People will endlessly tell you that Blade Runner is a brilliant exploration of identity and artificiality in a corporate universe. It is those things, though I’d have to say that the source material, Philip K. Dick’s amazing novel Do Androids Dream of Electric Sheep?, explores these themes in much more daring and challenging ways. No, the real brilliance and influence of Blade Runner is the rich world that Scott creates for the story and characters to inhabit. Every time I watch it, I find myself almost ignoring the plot and characters to stare at the sets and art direction. The city is gorgeously dark and forboding with its giant ad blimps, stark pyramidal mega-buildings, and flying cars zooming through polluted darkness. Scott also does a great job blending noir and sf. This film almost single-handedly plants the seeds for the genre of cyberpunk.
In 2019, Los Angeles is a densely populated, overcast, polluted hellhole in a world run by amoral corporations. Lifelike robots called replicants have been invented to serve humanity, especially in space, but these robots have a tendency to rebel. Some escape and try to blend in to the human population. Rick Deckard (Harrison Ford) is a blade runner, tasked with finding and “retiring” rogue replicants. Deckard is drawn out of retirement to hunt a group of replicants that are trying to extend their brief lives. He also begins to fall in love with an especially complex replicant named Rachel (Sean Young), in the film’s best scenes.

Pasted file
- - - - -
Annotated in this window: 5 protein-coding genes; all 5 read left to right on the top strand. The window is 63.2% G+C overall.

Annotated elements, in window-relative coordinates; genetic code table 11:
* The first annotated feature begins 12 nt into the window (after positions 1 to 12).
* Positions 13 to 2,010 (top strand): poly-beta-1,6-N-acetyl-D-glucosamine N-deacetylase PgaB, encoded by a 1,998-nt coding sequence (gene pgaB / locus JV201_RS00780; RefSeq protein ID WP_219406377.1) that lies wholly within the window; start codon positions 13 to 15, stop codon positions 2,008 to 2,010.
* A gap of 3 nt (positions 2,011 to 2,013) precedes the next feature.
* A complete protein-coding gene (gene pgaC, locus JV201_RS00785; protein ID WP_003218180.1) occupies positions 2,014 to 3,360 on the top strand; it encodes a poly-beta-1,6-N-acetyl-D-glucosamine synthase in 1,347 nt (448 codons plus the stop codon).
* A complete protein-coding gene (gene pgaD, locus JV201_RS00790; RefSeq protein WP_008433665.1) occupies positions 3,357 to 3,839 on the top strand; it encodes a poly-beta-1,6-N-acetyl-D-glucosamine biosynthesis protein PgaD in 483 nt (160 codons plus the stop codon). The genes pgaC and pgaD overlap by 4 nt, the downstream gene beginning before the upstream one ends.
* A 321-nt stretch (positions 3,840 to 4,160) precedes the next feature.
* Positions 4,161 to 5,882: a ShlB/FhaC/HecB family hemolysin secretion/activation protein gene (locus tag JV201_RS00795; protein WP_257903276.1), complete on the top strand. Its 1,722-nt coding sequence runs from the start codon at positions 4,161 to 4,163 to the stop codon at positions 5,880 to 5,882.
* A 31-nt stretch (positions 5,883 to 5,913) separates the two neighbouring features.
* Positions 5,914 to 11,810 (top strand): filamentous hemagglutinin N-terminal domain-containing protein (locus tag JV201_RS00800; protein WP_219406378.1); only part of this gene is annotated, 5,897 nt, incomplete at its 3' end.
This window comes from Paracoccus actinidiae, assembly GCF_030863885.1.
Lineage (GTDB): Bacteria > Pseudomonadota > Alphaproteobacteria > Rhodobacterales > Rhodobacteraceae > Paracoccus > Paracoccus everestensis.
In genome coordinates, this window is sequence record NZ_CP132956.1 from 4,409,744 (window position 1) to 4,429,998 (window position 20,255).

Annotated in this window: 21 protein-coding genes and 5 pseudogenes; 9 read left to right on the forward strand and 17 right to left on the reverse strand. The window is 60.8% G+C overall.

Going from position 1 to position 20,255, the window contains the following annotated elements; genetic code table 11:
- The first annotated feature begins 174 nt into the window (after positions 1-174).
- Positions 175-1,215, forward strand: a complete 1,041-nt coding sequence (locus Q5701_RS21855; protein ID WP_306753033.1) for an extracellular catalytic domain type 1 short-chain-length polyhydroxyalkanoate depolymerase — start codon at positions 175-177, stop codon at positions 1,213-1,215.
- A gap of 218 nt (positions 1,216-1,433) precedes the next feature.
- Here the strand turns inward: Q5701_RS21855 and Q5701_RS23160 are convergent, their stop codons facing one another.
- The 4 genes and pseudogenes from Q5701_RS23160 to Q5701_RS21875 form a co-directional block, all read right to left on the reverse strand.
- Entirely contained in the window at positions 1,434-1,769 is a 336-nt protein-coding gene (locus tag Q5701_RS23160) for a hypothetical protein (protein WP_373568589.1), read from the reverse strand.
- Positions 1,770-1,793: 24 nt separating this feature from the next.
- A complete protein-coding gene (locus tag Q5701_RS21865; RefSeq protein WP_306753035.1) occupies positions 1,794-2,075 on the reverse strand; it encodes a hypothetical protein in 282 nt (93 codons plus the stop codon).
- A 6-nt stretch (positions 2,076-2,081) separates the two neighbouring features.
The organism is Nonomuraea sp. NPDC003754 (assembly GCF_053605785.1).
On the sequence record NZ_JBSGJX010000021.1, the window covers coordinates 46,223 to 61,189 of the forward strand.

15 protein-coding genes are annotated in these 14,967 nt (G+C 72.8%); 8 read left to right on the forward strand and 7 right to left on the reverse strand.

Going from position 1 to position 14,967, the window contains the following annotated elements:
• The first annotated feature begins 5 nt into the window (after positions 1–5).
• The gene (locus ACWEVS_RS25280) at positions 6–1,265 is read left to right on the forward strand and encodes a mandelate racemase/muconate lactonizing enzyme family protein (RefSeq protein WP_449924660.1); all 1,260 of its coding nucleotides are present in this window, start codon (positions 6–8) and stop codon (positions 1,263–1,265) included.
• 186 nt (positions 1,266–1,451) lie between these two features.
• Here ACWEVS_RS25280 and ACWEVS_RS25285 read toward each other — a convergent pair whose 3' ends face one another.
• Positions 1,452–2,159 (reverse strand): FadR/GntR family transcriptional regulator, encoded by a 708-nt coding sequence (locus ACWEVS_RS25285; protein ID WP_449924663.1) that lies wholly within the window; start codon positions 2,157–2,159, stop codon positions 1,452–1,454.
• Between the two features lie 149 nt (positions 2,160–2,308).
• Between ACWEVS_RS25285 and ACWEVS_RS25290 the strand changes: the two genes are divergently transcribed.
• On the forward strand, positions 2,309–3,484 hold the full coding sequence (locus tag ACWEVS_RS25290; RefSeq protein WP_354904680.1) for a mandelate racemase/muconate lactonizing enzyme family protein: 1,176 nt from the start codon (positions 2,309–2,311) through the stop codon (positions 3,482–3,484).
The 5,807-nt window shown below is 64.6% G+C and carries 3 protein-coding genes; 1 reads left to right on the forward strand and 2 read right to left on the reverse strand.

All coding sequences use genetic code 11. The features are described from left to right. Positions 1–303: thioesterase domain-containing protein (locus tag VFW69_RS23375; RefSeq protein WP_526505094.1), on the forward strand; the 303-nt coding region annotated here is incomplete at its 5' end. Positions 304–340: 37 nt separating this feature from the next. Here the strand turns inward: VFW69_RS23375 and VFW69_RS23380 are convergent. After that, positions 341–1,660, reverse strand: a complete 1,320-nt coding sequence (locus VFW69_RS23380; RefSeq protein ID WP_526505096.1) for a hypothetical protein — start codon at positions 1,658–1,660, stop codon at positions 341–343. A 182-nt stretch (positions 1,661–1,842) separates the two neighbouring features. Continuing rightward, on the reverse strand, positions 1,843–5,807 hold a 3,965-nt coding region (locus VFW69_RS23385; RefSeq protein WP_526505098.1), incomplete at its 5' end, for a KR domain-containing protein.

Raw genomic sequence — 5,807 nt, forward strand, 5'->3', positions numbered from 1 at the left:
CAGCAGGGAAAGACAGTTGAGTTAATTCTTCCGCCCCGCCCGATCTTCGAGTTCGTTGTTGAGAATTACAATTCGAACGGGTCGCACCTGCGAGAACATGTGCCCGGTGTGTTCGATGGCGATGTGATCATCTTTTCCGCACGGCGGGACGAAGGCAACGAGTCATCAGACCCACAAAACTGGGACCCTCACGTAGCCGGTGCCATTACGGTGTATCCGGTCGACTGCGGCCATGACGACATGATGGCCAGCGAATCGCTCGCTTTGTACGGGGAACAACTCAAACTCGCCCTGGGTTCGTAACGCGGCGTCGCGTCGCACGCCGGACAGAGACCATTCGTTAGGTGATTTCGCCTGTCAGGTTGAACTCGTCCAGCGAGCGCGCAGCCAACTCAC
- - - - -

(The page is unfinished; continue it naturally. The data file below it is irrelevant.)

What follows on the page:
I’ll readily admit the film’s greatness, though I’m personally not as fond of it as most sf fans. Really, anytime the replicants Pris (Daryl Hannah) and Roy (Rutger Hauer) are at the center of attention, my eyes glaze over…and that’s most of the film’s final third. I think Scott was more interested in creating threatening villains than exploring the aforementioned complexities of identity. So, these replicants spend all of their time threatening and killing (and flipping around and punching Harrison Ford), and we don’t get much of a sense of the emotions they’ve developed or the moral complexities of their situation. On paper, this should be a very ambivalent situation, but Scott can’t resist a brutally physical confrontation between “good” and “evil” at the film’s climax. Things do thankfully get more complex at the end of the fight between Roy and Deckard, but that only serves to make the preceding twenty minutes of flipping, punching, and shooting feel all the more pointless. The film has gone through several different cuts, but I’m still yet to see one that’s paced well. But, the subtext is there if you look for it, and, most importantly, the film looks gorgeous.
1982 was a great year for science fiction films. It also saw the release of Star Trek II: The Wrath of Khan, which is still the best Star Trek film, in my opinion, and easily one of the top five science fiction films of the ‘80s. Still, it’s hard to argue with Blade Runner beating it for the Hugo. I’m not as keen on E.T. beating both Khan and Blade Runner for the Saturn, but that is an understandable decision as well.